Land, Water and People: The perpetual spruce budworm outbreak
It’s hard to miss the impacts of the feeding frenzy currently occurring on many of the coniferous trees in the mid-elevations of the Rio Grande National Forest. From afar, the band of green trees right below the beetle-killed spruce zone seem to have a brown tinge. Up close, one can see that the tips of branches on many of the trees have been stripped clean of needles.
This is the work of small caterpillars called spruce budworms. Western spruce budworm, Choristoneura occidentalis, is the most widely distributed defoliator of coniferous forests in Western North America. According to aerial surveys, these half inch larvae dined on more than 25,000 acres of blue spruce, Engelmann spruce, subalpine fir, white fir and Douglas fir on the Rio Grande National Forest in 2016. It seems like their numbers are certainly higher than 25,000 acres this year, but last year’s acreage estimate may have been low too, because it can be difficult to detect budworm infestations from the air.
As I write this, the budworms are in their adult moth stage flitting around conifers in search of mates. These light grey moths have a wingspan of about an inch and get down to business quickly because they don’t live long. The females lay their eggs within ten days of mating on the underside of conifer needles and then die.
The larvae hatch in another ten days and rather than feed, go about looking for a place to set up camp under bark scales or among lichen on the trunks of trees. They then spin silken tents, called hibernacula, and chill out through the fall and winter. Budworms are hardy campers, as they can withstand several days of minus forty degree temperatures.
The larvae begin to stir in late spring famished and ready to eat. They first mine closed buds and year-old needles leaving behind a trail of silken threads and excrement. As shoots elongate and needles begin to develop, they gorge on the tasty new growth before moving onto the older needles. Some of the larvae repel down on silken threads to lower branches and young trees in search of food. If they land on the ground instead, they are dead meat, as they aren’t good ground crawlers and many critters find them tasty.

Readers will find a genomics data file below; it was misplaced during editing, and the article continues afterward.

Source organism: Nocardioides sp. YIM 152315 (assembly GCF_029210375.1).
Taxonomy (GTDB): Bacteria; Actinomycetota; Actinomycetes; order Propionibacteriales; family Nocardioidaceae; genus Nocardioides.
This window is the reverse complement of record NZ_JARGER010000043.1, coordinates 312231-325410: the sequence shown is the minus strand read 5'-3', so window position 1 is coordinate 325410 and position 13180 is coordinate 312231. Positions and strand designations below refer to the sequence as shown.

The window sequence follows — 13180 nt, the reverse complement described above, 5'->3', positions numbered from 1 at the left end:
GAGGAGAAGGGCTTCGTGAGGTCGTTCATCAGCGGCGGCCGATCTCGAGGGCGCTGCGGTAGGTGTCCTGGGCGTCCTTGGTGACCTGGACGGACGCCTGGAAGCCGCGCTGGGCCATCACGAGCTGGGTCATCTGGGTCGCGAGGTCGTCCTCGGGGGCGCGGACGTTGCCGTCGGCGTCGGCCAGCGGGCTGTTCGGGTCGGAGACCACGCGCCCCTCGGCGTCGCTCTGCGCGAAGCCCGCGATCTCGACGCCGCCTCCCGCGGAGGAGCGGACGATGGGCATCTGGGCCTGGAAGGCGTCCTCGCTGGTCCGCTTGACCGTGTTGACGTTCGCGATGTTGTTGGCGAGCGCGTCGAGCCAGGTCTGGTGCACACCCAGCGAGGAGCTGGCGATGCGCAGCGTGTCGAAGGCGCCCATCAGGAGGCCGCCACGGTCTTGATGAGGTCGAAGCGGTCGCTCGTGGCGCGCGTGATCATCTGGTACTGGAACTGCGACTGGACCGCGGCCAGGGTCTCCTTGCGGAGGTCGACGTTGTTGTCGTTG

Larvae become fully grown in early July and then pupate in webs of silk. This stage lasts for about ten days before they emerge as lustful moths looking for love. And then the cycle begins again.
Budworm populations tend to ebb and flow from area to area, but they always seem to be busy somewhere on the Forest. Some trees may die if populations stay high for three or more years in an area. Long lasting outbreaks can be especially hard on young trees, which don’t have as a many needles to spare as mature trees. Multi-year infestations may also kill the tops of older trees and reduce growth and cone production.
Both chemical and microbial insecticides can temporarily reduce budworm populations, but they are costly. Weather conditions and a variety of insects and vertebrates can help regulate populations to some degree. There are more than 40 species of small wasp and fly parasites of spruce budworms. Additionally, spiders, ants and the larvae of some beetles feed on budworms, as do chipmunks, squirrels and several species of birds. But these living enemies probably don’t have much of an impact during budworm epidemics.
As mentioned earlier, cold winter temperatures don’t have much of an impact on spruce budworm, but hard freezes in late spring and early summer can knock them for a loop. These hard freezes don’t happen a lot though.
One of the most effective budworm regulators is fire. Fire was once a frequent natural occurrence in the mid-elevation forests. These fires would often kill many of the smaller trees that provided food and safe landing zones for budworms falling and repelling out of the taller trees.
The Rio Grande National Forest uses timber management, prescribed fires and sometimes manages natural fires in the mid-elevations to open stands up. This may help to some degree with regulating budworm populations in the future, but for now, we expect to always have outbreaks somewhere on the Forest.
Mike Blakeman is the public affairs officer for the Rio Grande National Forest. He spends much of his free time scrambling around the mountains with a camera in his hand.